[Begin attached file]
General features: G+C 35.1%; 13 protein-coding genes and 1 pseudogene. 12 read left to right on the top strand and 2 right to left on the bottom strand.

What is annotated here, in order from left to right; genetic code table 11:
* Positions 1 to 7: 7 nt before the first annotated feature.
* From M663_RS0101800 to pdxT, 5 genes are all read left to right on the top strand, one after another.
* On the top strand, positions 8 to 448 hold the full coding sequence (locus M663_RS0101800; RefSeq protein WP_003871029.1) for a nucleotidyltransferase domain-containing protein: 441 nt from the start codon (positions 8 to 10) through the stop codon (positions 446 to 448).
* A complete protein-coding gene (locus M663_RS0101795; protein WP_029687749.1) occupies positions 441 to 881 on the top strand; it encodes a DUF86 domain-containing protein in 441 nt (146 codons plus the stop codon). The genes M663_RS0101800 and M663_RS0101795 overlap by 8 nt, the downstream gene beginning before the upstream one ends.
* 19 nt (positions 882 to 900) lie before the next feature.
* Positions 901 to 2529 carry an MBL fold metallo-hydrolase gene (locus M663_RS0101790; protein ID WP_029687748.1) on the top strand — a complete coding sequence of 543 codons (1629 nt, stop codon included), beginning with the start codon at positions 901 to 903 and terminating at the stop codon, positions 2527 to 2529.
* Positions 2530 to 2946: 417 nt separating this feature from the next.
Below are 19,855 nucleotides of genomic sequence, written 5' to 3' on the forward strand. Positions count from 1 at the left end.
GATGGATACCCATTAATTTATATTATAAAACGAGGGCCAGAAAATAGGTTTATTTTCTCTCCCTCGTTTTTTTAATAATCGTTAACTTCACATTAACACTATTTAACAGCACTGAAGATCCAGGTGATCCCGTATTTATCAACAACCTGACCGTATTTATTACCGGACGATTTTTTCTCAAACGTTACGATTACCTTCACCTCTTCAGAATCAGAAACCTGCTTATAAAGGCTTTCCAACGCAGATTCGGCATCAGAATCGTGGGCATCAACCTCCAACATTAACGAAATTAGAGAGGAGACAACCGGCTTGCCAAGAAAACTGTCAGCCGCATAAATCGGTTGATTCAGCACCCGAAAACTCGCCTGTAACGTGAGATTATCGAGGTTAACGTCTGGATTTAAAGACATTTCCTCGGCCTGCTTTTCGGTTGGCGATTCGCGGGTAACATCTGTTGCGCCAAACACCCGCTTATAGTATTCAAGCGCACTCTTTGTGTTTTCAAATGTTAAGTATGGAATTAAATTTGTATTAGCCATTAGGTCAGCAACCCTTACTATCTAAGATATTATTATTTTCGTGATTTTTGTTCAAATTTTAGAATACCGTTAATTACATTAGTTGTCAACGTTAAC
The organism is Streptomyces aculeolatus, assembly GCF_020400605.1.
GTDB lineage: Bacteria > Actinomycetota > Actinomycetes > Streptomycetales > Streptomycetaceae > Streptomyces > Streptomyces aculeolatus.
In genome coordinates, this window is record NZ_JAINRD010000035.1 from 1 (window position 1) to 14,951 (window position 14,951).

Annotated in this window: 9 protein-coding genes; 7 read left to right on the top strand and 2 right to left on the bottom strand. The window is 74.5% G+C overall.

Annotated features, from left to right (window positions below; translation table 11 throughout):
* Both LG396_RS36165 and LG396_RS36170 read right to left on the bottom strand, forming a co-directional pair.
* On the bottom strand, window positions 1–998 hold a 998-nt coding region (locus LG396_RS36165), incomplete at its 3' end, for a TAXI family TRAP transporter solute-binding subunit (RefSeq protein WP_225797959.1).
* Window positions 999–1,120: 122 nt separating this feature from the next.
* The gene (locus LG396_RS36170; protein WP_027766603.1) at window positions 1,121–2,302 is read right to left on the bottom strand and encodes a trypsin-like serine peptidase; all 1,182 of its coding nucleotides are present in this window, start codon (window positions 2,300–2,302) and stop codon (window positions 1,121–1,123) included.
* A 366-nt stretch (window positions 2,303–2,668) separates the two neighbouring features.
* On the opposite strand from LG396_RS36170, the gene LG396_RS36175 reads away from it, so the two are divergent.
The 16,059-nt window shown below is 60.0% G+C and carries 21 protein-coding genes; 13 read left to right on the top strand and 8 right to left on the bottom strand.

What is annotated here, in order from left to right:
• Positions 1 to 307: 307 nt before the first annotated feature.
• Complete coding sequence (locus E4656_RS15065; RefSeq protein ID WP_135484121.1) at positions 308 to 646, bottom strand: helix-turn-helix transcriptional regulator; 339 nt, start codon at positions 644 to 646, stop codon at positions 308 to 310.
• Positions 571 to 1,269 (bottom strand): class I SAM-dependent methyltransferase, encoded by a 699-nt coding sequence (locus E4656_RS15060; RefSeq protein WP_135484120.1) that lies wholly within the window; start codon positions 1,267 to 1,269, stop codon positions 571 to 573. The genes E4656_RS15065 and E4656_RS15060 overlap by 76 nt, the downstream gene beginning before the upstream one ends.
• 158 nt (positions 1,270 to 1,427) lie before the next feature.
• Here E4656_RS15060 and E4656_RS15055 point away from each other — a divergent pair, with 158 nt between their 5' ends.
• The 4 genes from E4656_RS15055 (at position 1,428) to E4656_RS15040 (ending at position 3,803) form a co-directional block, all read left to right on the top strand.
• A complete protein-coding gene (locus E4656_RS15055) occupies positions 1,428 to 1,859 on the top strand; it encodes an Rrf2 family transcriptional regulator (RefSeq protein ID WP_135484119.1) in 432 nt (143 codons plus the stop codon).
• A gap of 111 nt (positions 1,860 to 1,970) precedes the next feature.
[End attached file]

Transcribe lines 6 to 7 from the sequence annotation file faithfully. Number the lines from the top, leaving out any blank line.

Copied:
* A complete protein-coding gene (locus M663_RS0101795; protein WP_029687749.1) occupies positions 441 to 881 on the top strand; it encodes a DUF86 domain-containing protein in 441 nt (146 codons plus the stop codon). The genes M663_RS0101800 and M663_RS0101795 overlap by 8 nt, the downstream gene beginning before the upstream one ends.
* 19 nt (positions 882 to 900) lie before the next feature.